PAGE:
Saskya Vandoorne, Anna Prichard and Niki Cook contributed to this report.

soundoff (1,071 Responses)
  1. Nicolette

    What is all this nonsense about "morality"? Since when is a human body "immoral"? If these so-called people who rail against her believe in any kind of god, surely they believe that that deity created humans AND their bodies. What hypocritical nutjobs.

    I applaud Ms. Farahani for her bravery and her commitment to her art.

    January 24, 2012 at 11:23 am | Report abuse |
  2. Tim Sanders

    Beautiful without being vulgar. She is a human being first and foremost and can decide her own future. I am sure she thought of the consequences of doing this picture. Hopefully she has the talent that exceeds her beauty and daring nature. I wish her well and hope whatever country she chooses (or allows her to choose) as home realizes the asset they have gained.

    January 24, 2012 at 12:04 pm | Report abuse |
  3. stephen lonewolf makama

    wow! another american propaganda maybe- hmmm wonder if Ahmadinejad looked...

    January 24, 2012 at 12:05 pm | Report abuse |
    • Gary

      Propaganda? So you are saying this actually never happened and/or Iranians in Iran are NOT angry about this? or what??

      January 27, 2012 at 5:13 am | Report abuse |
  4. Edwin S.

    As they say, when in Rome. Translation? If that's what she felt like doing, if that is the only way she knows to gain fame, although not garanteed, more power to her however, she can't expect the people of Iran to be accepting about it when it's not part of their culture. Just as we, the hypocrites, you know, we the folks of the USA who want to dictate to everyone, expect for the rest of the world to respect us well then, tolerance begins with tolerance. Iran has their religious beliefs and practices and we are NO better. We find their system archaic and they find fault with ours. Who right? Who's wrong? To each his own. This actress can do whatever she likes anywhere else, just not in Iran but at least, I can respect the two. Unfortunately for her, visiting Iran anytime soon or at all will be prohibitive at best.

    January 24, 2012 at 12:08 pm | Report abuse |
    • Guest

      The difference is we know better
      Well, "I" know better

      January 24, 2012 at 1:26 pm | Report abuse |
    • Joe

      Sorry, I have no room in my heart to respect Islamic culture. I know their beliefs, and who they are. I know some are good people, but their fundamental beliefs are about punishment and oppression. It's sad that 1,400 years ago their culture was more advanced than they are now. I guess that's what happens when you worship child-raping warlords who talk to angels at night.

      January 24, 2012 at 2:28 pm | Report abuse |
    • Gary

      As a human being with good moral standards it is impossible for me to "tolerate" anything like this. Nothing "hypocritical about it.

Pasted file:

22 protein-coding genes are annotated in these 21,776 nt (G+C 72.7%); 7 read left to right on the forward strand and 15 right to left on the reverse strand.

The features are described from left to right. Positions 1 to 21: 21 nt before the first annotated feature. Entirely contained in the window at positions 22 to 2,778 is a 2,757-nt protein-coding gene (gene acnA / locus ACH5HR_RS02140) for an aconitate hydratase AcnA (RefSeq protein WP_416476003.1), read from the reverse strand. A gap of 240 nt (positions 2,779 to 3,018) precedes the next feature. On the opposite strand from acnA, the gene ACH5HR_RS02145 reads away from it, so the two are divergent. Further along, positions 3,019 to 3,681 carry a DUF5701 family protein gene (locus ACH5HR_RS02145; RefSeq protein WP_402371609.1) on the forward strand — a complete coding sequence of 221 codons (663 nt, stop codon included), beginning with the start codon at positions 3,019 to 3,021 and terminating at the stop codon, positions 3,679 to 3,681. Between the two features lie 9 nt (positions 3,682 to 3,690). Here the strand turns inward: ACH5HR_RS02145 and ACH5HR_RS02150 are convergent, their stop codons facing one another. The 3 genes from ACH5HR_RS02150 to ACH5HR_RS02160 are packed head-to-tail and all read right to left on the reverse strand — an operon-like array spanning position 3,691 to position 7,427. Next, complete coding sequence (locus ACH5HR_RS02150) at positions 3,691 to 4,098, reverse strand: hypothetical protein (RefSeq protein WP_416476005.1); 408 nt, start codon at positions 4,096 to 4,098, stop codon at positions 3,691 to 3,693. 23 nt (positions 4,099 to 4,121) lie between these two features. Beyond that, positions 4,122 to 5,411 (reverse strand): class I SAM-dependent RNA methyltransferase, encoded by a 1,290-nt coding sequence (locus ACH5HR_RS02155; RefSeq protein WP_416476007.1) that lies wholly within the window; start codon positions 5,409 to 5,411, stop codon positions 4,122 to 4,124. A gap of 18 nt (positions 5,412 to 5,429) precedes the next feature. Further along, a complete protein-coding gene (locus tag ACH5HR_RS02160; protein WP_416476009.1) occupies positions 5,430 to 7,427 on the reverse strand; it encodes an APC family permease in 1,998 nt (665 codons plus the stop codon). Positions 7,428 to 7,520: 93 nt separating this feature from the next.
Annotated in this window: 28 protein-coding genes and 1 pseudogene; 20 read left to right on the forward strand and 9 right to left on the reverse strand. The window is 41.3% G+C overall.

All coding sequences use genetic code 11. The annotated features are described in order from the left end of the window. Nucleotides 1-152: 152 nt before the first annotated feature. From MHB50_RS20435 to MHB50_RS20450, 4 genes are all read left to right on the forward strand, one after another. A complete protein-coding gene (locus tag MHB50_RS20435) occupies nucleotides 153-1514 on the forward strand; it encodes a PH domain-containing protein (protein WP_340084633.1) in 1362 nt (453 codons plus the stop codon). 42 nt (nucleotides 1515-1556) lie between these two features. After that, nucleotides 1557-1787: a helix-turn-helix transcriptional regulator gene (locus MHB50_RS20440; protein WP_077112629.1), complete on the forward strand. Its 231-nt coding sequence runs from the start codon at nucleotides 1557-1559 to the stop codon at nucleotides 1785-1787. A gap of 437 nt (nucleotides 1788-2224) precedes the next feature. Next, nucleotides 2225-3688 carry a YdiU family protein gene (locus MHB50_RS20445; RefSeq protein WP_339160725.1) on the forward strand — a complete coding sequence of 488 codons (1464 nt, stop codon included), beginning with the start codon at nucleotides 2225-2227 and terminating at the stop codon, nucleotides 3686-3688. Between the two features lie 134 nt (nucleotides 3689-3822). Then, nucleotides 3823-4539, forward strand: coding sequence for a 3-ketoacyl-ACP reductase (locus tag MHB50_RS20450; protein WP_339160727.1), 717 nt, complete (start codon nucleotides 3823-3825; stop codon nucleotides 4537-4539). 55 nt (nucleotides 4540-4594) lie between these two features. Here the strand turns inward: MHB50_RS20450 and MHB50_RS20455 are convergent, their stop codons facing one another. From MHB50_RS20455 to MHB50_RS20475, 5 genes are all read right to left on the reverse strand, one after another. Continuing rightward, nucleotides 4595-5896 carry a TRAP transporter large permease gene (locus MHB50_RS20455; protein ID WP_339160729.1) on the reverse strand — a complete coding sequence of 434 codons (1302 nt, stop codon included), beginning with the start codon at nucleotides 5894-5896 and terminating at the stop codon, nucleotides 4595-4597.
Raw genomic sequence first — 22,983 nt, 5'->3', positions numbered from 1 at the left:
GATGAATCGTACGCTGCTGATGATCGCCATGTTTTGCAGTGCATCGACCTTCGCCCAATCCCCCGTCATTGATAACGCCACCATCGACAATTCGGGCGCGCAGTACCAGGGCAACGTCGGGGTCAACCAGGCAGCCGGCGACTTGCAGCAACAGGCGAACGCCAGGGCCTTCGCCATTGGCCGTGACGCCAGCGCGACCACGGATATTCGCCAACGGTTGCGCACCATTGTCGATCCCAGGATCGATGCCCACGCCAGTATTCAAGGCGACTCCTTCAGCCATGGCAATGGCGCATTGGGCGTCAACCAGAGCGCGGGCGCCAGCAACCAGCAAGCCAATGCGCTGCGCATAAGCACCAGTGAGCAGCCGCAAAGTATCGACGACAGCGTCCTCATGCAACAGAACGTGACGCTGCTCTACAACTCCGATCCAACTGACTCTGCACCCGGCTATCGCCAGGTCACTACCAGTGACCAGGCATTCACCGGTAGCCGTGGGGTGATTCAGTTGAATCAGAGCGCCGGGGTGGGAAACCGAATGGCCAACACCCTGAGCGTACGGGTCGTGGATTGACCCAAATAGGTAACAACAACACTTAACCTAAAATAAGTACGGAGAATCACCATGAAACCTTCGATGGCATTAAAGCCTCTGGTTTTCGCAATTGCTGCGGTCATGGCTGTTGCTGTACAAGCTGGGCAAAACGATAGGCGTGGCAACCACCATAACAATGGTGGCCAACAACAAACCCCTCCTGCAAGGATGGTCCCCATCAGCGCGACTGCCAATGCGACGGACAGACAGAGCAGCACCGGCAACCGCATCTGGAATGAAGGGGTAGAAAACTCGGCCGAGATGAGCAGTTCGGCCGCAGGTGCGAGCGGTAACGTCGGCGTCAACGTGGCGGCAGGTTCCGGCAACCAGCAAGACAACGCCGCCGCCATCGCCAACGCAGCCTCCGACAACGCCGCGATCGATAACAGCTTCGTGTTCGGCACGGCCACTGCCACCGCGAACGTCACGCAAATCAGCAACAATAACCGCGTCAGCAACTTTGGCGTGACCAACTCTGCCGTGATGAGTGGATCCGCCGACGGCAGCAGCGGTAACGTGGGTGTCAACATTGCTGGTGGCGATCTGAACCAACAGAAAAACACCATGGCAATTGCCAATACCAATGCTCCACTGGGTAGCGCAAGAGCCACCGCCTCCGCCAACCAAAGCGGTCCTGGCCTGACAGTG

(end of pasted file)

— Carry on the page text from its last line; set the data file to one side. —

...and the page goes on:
January 27, 2012 at 7:02 am | Report abuse |
  5. Bruce Myers

    Don't be surprised if she turns up dead in the next 60 days. I for one won't be surprised in the least if she does. To say that the practice of Islam in Iran is a tolerant religion would be an oxymoron.

    January 24, 2012 at 12:09 pm | Report abuse |
  6. The Woof

    I congratulate her on her courageous act but at the same time I now also fear for her life. May God protect you from any reprisals that may possibly lie ahead.

    January 24, 2012 at 1:38 pm | Report abuse |
  7. Lou

    Who really cares what some backwards assed living in the 15th century camel jockies think? Who would want to live in a cesspool of intolerance where the women have to cover thier entire body becuase some smelly male can't control his libido?
    Good for her. Im sure she is glad she is out of that hole.

    January 24, 2012 at 2:16 pm | Report abuse |
  8. Ninoos

    Westerners call this an art. Moral standards at its best.

    January 24, 2012 at 11:53 pm | Report abuse |
    • tim

      So did the Greeks and Italians who... you know... were the best artists in the world. The naked human form is natural and beautiful, no matter what religion is brought into it.

      January 25, 2012 at 1:28 am | Report abuse |
  9. Dewey Oxberger

    So a nice rack, and your a human rights activist,

    January 25, 2012 at 1:01 am | Report abuse |
  10. kappykatz

    I applaud this young lady's decision, for whatever reason, to defy Iran and Islam. Fear NOT of reprisals people, FEAR is like ISLAM, it's meant to repress and imprison....especially for women, sadly. Support this global change with encouragement for everyone trapped in that hell! We shall overcome! FREEDOM IS GOD! Worship now!

    January 25, 2012 at 10:24 am | Report abuse |
  11. Dino Droppings

    I liked that 77 year old iranian guys response.........
    as he was drooling over his keyboard.

    January 25, 2012 at 10:24 am | Report abuse |
  12. SQ

    Yet another woman gets naked and everyone applauds.

    January 25, 2012 at 12:28 pm | Report abuse |
  13. Gaping Labia Lips

    Okay, I'll see if this goes through.

    January 25, 2012 at 2:07 pm | Report abuse |
  14. fastball

    Somebody's in for a good stoning when she gets back!

    January 25, 2012 at 6:13 pm | Report abuse |
  15. Recovering Republican

    Amazing how hundreds of years of Religious oppression in Iran are going to end over a picture of a booby. Just wait, after they get HBO, it is game over for the mullahs. The Arab Spring in on, and this genie is not going back into its bottle. I think condom sales in Iran are going o be throught the roof in just afew years.

    January 26, 2012 at 1:35 pm | Report abuse |
    • Micah

      Ummm, for starters, Iran is not Arab. So don't be cliche and talk about the Arab Spring. It hasn't even hit Iran. Secondly, they already get HBO, or at least all the shows on HBO which are popularly downloaded or sold in the streets on DVD-R copies. Even in Saudi Arabia they got all that. We are not living in caves or mud huts

      January 30, 2012 at 2:42 am | Report abuse |
    • derp

      "We are not living in caves or mud huts"

      Uh, they were when I visited Iran.

      January 30, 2012 at 4:13 pm | Report abuse |
    • Roberto

      The Arab spring? It has only resulted in the takeover of "moderate" islamic countries by hard-line islamists. Not much of a contrast with the hard-line islamist leadership in Iran....

      February 1, 2012 at 11:09 pm | Report abuse |